Dactylopterus volitans belongs to the family Dactylopteridae, from the suborder Dactylopteroidei, order Scorpaeniformes, class Actinopterygii and phylum Chordata.
The Flying Gurnards are notable for their greatly enlarged pectoral fins that flare up when the creature is threatened. They cannot literally fly, but their pelvic fins act as legs as they slowly make their way across the bottom in search of food, mainly crustaceans and other small invertebrates. They are quite small, only growing to about 40cm in maximum length and live at depths of up to 100 meters.
Like the true gurnards, to which they are related, they possess a swim bladder with two lobes and a ‘drumming muscle’ that can beat against the swim bladder to produce sounds. This grunting sound is used by the flying gurnards to communicate with one another.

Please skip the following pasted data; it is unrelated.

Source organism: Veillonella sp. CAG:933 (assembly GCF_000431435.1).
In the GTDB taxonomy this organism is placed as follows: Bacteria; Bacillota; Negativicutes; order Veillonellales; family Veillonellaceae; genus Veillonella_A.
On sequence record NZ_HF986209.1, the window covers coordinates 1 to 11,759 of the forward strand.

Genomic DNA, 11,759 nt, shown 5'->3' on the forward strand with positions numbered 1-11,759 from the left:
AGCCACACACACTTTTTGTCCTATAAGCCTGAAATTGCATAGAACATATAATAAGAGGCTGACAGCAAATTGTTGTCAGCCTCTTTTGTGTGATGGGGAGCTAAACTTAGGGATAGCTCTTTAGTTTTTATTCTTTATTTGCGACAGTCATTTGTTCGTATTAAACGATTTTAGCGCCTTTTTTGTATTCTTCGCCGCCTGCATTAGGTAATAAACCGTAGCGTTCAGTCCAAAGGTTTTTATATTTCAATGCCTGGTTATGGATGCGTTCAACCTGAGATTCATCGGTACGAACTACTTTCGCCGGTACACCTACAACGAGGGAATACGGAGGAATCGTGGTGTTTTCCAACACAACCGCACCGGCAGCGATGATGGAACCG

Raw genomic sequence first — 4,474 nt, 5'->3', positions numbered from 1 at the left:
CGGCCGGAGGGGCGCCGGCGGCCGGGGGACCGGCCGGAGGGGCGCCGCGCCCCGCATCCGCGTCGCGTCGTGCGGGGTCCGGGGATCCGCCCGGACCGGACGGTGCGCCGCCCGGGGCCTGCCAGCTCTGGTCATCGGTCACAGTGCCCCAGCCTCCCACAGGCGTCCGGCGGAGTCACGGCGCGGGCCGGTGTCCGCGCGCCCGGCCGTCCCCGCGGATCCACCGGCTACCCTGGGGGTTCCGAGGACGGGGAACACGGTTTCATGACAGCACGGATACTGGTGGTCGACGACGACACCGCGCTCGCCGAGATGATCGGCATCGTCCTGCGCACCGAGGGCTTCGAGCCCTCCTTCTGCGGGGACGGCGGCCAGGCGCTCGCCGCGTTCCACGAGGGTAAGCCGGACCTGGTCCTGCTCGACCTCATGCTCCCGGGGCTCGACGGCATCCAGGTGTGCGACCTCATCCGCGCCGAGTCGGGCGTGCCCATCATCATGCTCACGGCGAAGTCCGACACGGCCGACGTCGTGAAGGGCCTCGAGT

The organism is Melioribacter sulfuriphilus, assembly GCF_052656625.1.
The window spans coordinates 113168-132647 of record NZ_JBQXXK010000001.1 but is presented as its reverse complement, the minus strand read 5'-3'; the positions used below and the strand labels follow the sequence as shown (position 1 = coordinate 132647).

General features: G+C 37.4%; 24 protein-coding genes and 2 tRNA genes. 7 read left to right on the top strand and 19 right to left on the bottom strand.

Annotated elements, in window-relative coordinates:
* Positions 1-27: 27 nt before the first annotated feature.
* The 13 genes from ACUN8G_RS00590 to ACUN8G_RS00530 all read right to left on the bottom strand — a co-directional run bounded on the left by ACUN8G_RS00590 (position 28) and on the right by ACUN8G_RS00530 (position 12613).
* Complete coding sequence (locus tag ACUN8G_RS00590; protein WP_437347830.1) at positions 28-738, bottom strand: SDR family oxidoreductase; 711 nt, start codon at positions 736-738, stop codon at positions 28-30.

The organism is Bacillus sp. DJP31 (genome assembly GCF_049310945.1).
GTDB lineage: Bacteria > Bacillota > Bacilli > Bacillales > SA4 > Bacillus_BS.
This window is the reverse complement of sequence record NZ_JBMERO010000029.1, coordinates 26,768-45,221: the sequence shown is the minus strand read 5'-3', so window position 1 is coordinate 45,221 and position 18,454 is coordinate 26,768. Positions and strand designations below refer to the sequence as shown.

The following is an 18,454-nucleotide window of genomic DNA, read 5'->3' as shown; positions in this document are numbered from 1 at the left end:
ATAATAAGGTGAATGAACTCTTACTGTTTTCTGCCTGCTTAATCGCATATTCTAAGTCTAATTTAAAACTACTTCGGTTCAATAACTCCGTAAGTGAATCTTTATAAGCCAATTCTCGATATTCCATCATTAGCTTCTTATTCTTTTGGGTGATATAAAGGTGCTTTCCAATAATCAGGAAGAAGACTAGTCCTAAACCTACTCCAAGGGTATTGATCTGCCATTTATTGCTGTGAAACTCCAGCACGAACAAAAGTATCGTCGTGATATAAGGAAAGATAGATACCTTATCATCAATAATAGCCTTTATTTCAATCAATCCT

They have heavy, protective scales and large eyes. When excited, this fish spreads its ‘wings’ (in fact huge pectoral fins), which are semi-transparent but tipped with a beautiful and phosphorescent bright blue coloration, designed to scare away predators.
Although most species live in the Indo-Pacific, at least one is native to the Atlantic Ocean and the Mediterranean Sea. The adults live on the sea bottom, but many species have an extended larval stage, which floats freely in the oceans.
This photo was taken at Mġarr ix-Xini on Gozo’s south coast.
Photo taken by Brian Azzopardi